“I wonder what would have happened if the little injuries and things not happened and if we continued to roll,” Rogers said.

Instead, a German team won Olympic gold. Men’s beach volleyball took a turn. Dalhausser and Rogers, now separated, face more challenges internationally (for Dalhausser) and domestically (for Rogers) than in their heyday.

The new pair of Dalhausser and Rosenthal are inconsistent but among the world’s best, arguably No. 1 when at their peak. Rogers is playing with his third different partner in as many seasons, the last two being younger players transitioning to the beach.

But the game is global now, with championship roots across Europe two years before it’s going to be one of the showcase sports at the Rio Olympics.

A Dutch pair won the 2013 World Championship. A Latvian duo is the team to beat right now, Dalhausser said, early on in the international FIVB season that runs from April to December. The Italians who stunned Dalhausser and Rogers at the Olympics have won two of the first three tournaments.

“Once beach volleyball became an Olympic sport in 1996, people started taking it more seriously around the world,” said Rosenthal, who made the 2008 and 2012 Olympic quarterfinals with Jake Gibb. “We always did [take it seriously] here and Brazil did there, but it became a much bigger sport around the world. A lot of these countries are taking their indoor players and taking them out to the beach. They’re all 21 [years old] and 6-9 and 6-10. They’re getting good and getting good fast.”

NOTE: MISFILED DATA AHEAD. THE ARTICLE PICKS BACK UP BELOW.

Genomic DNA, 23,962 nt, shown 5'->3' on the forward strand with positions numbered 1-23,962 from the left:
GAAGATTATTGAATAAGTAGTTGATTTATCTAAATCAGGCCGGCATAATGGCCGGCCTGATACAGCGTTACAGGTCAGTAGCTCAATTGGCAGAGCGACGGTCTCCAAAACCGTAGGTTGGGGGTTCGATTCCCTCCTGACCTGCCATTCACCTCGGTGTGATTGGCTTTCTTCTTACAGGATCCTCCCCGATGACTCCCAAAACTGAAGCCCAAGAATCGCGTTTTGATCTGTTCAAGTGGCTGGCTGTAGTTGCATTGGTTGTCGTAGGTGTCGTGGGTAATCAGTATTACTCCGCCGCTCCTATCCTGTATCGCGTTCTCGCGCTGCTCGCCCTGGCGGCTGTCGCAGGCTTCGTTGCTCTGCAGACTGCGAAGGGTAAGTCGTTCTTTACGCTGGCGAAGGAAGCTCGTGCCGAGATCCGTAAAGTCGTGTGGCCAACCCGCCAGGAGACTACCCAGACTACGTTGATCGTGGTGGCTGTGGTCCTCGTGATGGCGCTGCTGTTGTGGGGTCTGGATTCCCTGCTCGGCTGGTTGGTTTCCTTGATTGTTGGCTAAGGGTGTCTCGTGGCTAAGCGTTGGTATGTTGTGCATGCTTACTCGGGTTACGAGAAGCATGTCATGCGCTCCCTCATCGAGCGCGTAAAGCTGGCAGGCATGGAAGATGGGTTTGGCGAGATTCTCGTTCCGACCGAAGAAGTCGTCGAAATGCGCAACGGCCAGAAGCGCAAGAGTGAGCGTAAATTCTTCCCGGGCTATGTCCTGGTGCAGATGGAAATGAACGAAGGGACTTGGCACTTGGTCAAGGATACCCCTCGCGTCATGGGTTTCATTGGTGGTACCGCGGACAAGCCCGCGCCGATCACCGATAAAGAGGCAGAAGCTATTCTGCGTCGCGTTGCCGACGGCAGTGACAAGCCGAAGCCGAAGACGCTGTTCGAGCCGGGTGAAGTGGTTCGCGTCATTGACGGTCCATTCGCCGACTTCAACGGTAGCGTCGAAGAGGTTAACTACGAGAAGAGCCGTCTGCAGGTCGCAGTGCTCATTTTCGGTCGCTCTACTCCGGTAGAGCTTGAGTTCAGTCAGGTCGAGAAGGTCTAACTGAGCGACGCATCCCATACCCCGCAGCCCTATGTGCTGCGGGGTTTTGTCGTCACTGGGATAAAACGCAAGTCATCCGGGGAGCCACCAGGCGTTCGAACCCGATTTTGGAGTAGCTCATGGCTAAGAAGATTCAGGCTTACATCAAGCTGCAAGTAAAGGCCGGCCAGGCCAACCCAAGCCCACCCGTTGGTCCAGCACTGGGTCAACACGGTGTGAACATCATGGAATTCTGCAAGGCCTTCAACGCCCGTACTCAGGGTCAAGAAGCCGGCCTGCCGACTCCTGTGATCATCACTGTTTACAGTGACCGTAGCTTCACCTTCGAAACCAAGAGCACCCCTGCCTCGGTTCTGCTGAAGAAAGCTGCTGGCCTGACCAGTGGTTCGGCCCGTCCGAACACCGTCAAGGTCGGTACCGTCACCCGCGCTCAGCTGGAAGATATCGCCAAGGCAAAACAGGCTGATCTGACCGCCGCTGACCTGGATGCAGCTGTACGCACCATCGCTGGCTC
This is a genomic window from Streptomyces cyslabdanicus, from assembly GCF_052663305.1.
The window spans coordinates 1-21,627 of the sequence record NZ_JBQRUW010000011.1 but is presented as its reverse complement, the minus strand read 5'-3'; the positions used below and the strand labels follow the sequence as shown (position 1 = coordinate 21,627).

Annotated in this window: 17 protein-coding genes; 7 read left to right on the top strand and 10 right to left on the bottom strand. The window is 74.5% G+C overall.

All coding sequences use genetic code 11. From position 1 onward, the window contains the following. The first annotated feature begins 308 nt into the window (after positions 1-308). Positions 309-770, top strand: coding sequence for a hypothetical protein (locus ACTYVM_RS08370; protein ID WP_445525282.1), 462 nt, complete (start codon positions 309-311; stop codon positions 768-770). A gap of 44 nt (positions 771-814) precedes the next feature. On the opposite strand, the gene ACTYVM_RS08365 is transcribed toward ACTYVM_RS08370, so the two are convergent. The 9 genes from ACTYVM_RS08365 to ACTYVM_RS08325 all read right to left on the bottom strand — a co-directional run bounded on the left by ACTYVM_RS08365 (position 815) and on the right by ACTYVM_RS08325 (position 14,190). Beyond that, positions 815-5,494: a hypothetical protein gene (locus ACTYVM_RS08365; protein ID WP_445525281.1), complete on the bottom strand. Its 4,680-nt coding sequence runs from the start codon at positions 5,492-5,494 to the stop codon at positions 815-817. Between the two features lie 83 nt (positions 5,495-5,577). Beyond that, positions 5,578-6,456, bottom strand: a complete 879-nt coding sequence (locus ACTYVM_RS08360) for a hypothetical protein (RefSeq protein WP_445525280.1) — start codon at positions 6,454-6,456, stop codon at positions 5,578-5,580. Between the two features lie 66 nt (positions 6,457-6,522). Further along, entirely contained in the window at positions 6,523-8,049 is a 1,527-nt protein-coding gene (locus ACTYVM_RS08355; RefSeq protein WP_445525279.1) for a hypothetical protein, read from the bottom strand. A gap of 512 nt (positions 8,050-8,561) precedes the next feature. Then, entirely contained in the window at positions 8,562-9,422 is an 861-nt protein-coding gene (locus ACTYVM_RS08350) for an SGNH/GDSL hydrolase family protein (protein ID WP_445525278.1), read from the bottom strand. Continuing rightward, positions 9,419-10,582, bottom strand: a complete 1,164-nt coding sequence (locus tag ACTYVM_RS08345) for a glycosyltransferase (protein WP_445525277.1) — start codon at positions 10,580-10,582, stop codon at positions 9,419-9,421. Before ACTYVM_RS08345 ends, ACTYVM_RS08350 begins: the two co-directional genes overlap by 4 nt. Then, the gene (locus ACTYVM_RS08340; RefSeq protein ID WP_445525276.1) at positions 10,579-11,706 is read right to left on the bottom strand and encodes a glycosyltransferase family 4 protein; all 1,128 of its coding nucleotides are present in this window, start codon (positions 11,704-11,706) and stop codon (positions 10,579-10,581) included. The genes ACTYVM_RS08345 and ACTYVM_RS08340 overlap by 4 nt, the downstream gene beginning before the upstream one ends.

The 6-foot-9 Dalhausser and 6-3 Rosenthal took three FIVB World Tour event titles last year, more than any other duo. But they didn’t make the semifinals of their five other tournaments. They lost in the round of 16 at the World Championships.

“Fifteen teams could probably win a tournament on any given weekend,” Dalhausser said.

Dalhausser and Rosenthal, who have switched sides on the sand this year (Dalhausser is back on his natural left; Rosenthal on his unnatural right), were bounced in the round of 16 and quarterfinals in their first two international tournaments this season in China. In both defeats, they squandered one-set-to-none leads.

“We couldn’t step on their throats, I guess, and finish them off,” Dalhausser said. “That’s something we need to work on.”

source: Getty Images
Beijing Olympic champion Todd Rogers (pictured) won his first tournament with new partner Theo Brunner at a lower-level event in the Cayman Islands in April. (Getty Images)

Rogers, who was largely credited with developing Dalhausser into a dominant force during their partnership, took on a project in 2013.